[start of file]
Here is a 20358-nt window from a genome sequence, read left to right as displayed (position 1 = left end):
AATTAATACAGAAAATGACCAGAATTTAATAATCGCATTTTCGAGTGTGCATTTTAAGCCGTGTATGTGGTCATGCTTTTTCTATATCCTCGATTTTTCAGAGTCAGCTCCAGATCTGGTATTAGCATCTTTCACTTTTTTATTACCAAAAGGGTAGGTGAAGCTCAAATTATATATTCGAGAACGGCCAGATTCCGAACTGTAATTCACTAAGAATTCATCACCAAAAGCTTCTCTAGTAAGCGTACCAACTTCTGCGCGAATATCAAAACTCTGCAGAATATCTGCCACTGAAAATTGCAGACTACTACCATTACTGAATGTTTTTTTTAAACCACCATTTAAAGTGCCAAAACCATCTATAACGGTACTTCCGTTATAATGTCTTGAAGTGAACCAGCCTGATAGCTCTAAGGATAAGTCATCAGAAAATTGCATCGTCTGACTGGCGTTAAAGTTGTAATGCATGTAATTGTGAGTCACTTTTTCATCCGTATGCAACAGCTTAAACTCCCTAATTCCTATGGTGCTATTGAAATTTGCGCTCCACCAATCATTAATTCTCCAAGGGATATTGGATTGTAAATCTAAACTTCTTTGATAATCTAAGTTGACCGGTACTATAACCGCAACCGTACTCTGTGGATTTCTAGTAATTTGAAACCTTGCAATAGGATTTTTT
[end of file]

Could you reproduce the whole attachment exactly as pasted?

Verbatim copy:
Here is a 20358-nt window from a genome sequence, read left to right as displayed (position 1 = left end):
AATTAATACAGAAAATGACCAGAATTTAATAATCGCATTTTCGAGTGTGCATTTTAAGCCGTGTATGTGGTCATGCTTTTTCTATATCCTCGATTTTTCAGAGTCAGCTCCAGATCTGGTATTAGCATCTTTCACTTTTTTATTACCAAAAGGGTAGGTGAAGCTCAAATTATATATTCGAGAACGGCCAGATTCCGAACTGTAATTCACTAAGAATTCATCACCAAAAGCTTCTCTAGTAAGCGTACCAACTTCTGCGCGAATATCAAAACTCTGCAGAATATCTGCCACTGAAAATTGCAGACTACTACCATTACTGAATGTTTTTTTTAAACCACCATTTAAAGTGCCAAAACCATCTATAACGGTACTTCCGTTATAATGTCTTGAAGTGAACCAGCCTGATAGCTCTAAGGATAAGTCATCAGAAAATTGCATCGTCTGACTGGCGTTAAAGTTGTAATGCATGTAATTGTGAGTCACTTTTTCATCCGTATGCAACAGCTTAAACTCCCTAATTCCTATGGTGCTATTGAAATTTGCGCTCCACCAATCATTAATTCTCCAAGGGATATTGGATTGTAAATCTAAACTTCTTTGATAATCTAAGTTGACCGGTACTATAACCGCAACCGTACTCTGTGGATTTCTAGTAATTTGAAACCTTGCAATAGGATTTTTT